While I’ve admittedly outgrown Metallica, it was a formative band from my youth: During the ‘80s and ‘90s, nobody evolved into punk, post-punk and indie rock without starting with Metallica. And Newsted performed with the band during its commercial peak, 1991’s self-titled “black album” and its landmark predecessor, …And Justice for All.

Newsted has since become a visual artist—the influence of Jean Debuffet and Basquiat is evident in his earthen, occasionally frenzied and primitive paintings—which is more the Cultural Council’s bailiwick. But by booking a heavy metal bassist, the Council is admirably extending its wheelhouse to musical forms normally left to rock promoters. It’s a validation, in a roundabout way perhaps, that hard rock is culture. Pretty cool, huh?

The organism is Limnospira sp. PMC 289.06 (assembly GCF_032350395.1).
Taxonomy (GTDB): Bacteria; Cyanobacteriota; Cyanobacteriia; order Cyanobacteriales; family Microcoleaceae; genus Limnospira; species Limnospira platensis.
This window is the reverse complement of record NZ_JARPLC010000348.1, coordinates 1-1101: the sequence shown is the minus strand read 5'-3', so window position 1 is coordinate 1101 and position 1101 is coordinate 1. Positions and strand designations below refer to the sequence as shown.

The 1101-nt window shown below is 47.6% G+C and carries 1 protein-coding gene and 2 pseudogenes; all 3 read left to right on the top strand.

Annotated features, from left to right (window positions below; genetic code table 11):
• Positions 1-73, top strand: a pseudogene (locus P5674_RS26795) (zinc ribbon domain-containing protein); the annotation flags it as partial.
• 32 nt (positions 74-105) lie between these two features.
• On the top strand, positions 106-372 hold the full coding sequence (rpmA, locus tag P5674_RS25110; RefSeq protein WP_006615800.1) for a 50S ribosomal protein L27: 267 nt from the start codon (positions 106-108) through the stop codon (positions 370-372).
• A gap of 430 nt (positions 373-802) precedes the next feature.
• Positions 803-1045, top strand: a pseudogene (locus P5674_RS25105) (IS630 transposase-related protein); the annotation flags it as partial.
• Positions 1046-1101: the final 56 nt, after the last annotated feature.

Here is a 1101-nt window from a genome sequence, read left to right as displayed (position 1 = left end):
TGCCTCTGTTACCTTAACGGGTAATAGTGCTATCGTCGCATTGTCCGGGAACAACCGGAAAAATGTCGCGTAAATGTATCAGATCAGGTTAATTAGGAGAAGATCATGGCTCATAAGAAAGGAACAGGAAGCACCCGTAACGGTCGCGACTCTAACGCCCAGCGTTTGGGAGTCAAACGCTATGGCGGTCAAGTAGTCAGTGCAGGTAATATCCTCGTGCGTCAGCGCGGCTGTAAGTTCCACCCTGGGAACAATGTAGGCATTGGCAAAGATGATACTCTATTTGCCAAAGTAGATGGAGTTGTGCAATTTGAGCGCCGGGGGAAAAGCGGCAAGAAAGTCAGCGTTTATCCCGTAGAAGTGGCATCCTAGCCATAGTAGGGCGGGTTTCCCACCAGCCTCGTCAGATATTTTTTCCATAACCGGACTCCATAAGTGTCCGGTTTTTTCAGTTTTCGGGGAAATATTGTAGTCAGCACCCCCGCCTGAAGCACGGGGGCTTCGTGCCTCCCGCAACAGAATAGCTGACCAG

The rest of the “Culture & Cocktails” schedule will feature:

“Putting it Together: A Conversation about the Birth & Growth of the Cultural Council of Palm Beach County,” with legendary benefactor Alexander W. Dreyfoos and former Council Board Chair George T. Elmore (Nov. 6)

“Behind the Embassy Door: A Conversation with Edward Elson, U.S. Ambassador to Denmark,” who helped create National Public Radio (Feb. 5)

“Shining Bright: The Eternal Allure of Silver,” in which Michael James, owner and founder of The Silver Fund, will discuss his worldwide dealings in estate silver and its relationship to the art and antiques market (March 5)

“Let Me Entertain You,” which welcomes the heads of Palm Beach Opera and Young Singers of the Palm Beaches (April 2)

For more information, visit or call 561/471-2901.

As the A&E editor of, I offer reviews, previews, interviews, news reports and musings on all things arty and entertainment-y in Palm Beach, Broward and Miami-Dade counties.